Published Sep 24, 2020Ryan Murphy certainly seems to know who he is. The mind behind a seemingly endless string of television projects like Glee, American Horror Story, Scream Queens, Nip/Tuck, American Crime Story, Hollywood and more has a distinct style — which aids in his successes, but is also the root cause of his failures. In typical Ryan Murphy fashion, his most recent project Ratched is style-forward, but follows in the path of his recent duds, lacking in substance and the sense of self-identity that Murphy's successes are known for.
Ratched follows a re-imagining of One Flew Over the Cuckoo's Nest's infamous villain Nurse Ratched like we've never seen her before, a decade and a half before the events of Ken Kesey's novel. The first two episodes follow Nurse Ratched (here Mildred Ratched, played by Sarah Paulson) in late 1940s America as she cunningly worms her way into a nursing position at the mental institution where multiple murderer Edmund Tulleson (Finn Wittrock) is being held. A meeting of the two reveals them to be siblings, and, through a series of disturbing events, it becomes clear that Mildred will sacrifice anyone crossing her path if it means freeing her brother.
If only Ratched stayed on course. By the third episode, our protagonist — who just previously fed a senior patient low-blood pressure medication to induce vomiting so she could play the hero, pushed an ill patient to suicide, and performed a forced lobotomy on a man she kidnapped — voices outrage at a fellow nurse for performing hydrotherapy on a female patient admitted for lesbianism. Around the same time, we're introduced to Ratched's love interest: Gwendolyn Briggs (Cynthia Nixon), the campaign manager of a governor up for election (Vincent D'Onofrio). In an attempt to humanize the sociopathic Nurse Ratched, Murphy has written her as a repressed gay woman struggling with her self-identity.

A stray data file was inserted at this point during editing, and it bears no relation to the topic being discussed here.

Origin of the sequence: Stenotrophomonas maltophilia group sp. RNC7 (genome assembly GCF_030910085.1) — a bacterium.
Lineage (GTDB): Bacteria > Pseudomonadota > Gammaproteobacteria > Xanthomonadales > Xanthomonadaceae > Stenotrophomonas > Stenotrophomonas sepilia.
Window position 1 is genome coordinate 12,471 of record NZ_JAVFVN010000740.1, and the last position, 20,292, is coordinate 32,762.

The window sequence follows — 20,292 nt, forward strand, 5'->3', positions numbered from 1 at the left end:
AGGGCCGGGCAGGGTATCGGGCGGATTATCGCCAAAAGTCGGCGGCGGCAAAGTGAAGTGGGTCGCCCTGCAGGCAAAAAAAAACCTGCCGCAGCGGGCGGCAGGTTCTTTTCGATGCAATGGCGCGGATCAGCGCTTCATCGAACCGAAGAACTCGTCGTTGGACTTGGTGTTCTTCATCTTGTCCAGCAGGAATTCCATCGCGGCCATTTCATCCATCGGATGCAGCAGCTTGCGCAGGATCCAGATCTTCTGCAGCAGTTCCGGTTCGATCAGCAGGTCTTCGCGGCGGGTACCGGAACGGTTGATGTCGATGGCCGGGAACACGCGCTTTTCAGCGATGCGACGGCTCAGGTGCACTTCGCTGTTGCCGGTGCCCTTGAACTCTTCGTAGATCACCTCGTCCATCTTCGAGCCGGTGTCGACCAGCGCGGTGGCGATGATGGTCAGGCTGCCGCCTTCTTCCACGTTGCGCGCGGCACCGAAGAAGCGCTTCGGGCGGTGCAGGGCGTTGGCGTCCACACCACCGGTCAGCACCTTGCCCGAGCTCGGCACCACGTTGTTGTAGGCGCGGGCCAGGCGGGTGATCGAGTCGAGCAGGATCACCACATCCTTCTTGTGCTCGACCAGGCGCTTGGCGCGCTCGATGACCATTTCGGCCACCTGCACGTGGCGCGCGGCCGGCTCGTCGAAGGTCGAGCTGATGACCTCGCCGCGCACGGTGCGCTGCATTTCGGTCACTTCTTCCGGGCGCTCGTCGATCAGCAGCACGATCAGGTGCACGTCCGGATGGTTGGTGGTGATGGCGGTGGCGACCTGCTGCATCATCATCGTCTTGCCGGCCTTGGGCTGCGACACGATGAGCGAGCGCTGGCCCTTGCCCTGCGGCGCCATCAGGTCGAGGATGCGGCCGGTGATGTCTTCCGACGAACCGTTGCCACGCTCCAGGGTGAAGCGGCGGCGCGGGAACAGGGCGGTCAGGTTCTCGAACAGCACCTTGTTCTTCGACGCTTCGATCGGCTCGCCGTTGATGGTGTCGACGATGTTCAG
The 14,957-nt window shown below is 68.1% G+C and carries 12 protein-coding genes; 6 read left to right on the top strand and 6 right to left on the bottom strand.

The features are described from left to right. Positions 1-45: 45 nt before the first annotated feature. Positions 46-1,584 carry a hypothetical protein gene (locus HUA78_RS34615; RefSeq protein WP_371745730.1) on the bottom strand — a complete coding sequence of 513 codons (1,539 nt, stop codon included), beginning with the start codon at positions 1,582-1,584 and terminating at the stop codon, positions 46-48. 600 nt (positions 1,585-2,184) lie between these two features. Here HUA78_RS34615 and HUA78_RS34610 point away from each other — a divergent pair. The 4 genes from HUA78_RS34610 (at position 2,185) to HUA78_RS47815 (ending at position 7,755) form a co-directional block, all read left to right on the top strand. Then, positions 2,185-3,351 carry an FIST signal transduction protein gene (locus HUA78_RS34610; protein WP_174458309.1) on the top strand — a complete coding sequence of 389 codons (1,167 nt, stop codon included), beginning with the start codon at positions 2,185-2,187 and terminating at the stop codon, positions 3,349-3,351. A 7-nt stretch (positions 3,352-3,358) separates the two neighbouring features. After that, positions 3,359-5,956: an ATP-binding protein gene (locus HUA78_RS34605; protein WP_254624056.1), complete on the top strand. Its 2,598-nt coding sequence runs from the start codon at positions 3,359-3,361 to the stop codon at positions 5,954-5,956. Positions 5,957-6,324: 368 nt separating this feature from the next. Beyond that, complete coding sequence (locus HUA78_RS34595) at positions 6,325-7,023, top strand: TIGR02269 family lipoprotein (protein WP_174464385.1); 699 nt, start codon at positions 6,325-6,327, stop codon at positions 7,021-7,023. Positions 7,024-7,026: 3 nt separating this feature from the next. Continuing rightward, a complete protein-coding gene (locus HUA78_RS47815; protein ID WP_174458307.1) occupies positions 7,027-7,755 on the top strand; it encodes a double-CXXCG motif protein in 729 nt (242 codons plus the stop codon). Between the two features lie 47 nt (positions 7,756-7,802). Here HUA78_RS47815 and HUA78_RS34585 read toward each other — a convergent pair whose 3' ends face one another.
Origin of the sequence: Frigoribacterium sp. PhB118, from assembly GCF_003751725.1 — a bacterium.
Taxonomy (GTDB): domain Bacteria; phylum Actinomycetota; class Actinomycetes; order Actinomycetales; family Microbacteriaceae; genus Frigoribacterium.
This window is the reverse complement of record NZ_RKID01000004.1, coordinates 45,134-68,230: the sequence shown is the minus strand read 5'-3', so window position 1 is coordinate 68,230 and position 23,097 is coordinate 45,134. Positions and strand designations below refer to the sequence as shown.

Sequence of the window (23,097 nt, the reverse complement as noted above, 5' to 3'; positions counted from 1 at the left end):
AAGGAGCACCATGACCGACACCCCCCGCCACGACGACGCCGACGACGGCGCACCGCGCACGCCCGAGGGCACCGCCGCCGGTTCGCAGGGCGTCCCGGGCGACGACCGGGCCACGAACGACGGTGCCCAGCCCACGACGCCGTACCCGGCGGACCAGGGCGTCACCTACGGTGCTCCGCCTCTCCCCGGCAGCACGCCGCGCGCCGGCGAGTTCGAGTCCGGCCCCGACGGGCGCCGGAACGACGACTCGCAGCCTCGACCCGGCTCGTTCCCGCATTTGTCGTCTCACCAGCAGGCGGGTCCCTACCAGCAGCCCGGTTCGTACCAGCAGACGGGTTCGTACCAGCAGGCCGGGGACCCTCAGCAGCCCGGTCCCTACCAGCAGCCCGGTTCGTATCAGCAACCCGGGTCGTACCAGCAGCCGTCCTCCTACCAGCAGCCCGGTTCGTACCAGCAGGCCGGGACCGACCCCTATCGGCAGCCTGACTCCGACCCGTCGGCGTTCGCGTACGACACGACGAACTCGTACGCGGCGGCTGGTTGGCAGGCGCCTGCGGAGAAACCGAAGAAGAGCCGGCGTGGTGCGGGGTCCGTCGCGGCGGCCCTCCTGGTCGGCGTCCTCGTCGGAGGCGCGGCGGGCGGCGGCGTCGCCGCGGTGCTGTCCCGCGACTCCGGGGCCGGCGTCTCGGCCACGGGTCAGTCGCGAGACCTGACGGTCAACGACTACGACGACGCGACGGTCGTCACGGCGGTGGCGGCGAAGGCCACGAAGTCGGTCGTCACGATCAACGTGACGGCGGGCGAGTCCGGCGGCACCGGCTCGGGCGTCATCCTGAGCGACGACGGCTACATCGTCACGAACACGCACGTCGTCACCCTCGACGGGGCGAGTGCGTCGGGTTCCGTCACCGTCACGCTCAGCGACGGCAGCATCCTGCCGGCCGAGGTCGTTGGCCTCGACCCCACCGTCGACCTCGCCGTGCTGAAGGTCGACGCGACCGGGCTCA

It seems that Murphy wants to have his cake and eat it too — having Paulson switch between the stoic, manipulative Nurse Ratched one moment, then the empathetic, traumatized Mildred Ratched the next. The show administers the same treatment to Edmund Tulleson, who first appears as a psychopathic Hannibal Lector type, then switches to a deeply troubled, underdeveloped Lennie from Of Mice and Men, then appears midway through the series to be a gentle but disturbed Norman Bates. Murphy spins viewers on their heads as he asks them to identify with one of the most love-to-hate literary villains of the 20th century, and see her as a sympathetic, three-dimensional character. This is one tall order, and one he proves he is wholly unprepared to accomplish.
One of the show's most glaring faults is the character of Charlotte Wells. Played by the fantastic Sophie Okonedo, Wells is a woman suffering from a case of trauma-induced "multiple personality disorder" (more currently referred to as dissociative identity disorder). She admits herself into the institution, desperate to find help for her disorder. Doctor Hanover (Jon Jon Briones), the owner of the institution, administers hypnotherapy on Wells — which briefly frees her from her other personalities, and she confesses to the doctor that her trauma stems from a race-based attack against her by a group of white men, who kidnapped and beat her for nine days.
A disorder that should be held with the utmost respect and delicacy due to its extremely stigmatized history is depicted as volatile, unpredictable and dangerous. Wells is not only subjected to multiple traumas that set her further back in her progress for sake of plot development, but Wells's true gentle nature is ultimately dominated by the violent personalities she inhabits when she dissociates, turning her into a loose cannon set on a murdering rampage.
Ratched attempts to say something profound when tackling racism, LGBTQ persecution and the abuse of the mentally ill during 1940s America — but its tonal flips and medical inaccuracies expose a lazy effort to bulk up a bloated, soulless script.
Murphy was given a chance to try something new to revitalize his passion for horror — but this feels like a tired, dull season of American Horror Story. Murphy consistently flops when trying to recreate his successes with AHS's beginning seasons, and since the plummet of its ratings and viewer count, Murphy figured he'd try out a different title. Ratched consistently misses opportunities to be great, and it seems as though Murphy has lost what it takes to tell a good horror story.
The philosophical question that Ratched attempts to ask its audience is, are monsters made or born? In this case, Ratched is a wholly man-made monstrosity resembling the lobotomized main character of its inspiration — a mumbling, drooling, lifeless shadow of a show, begging to be relieved of its suffering. (Netflix)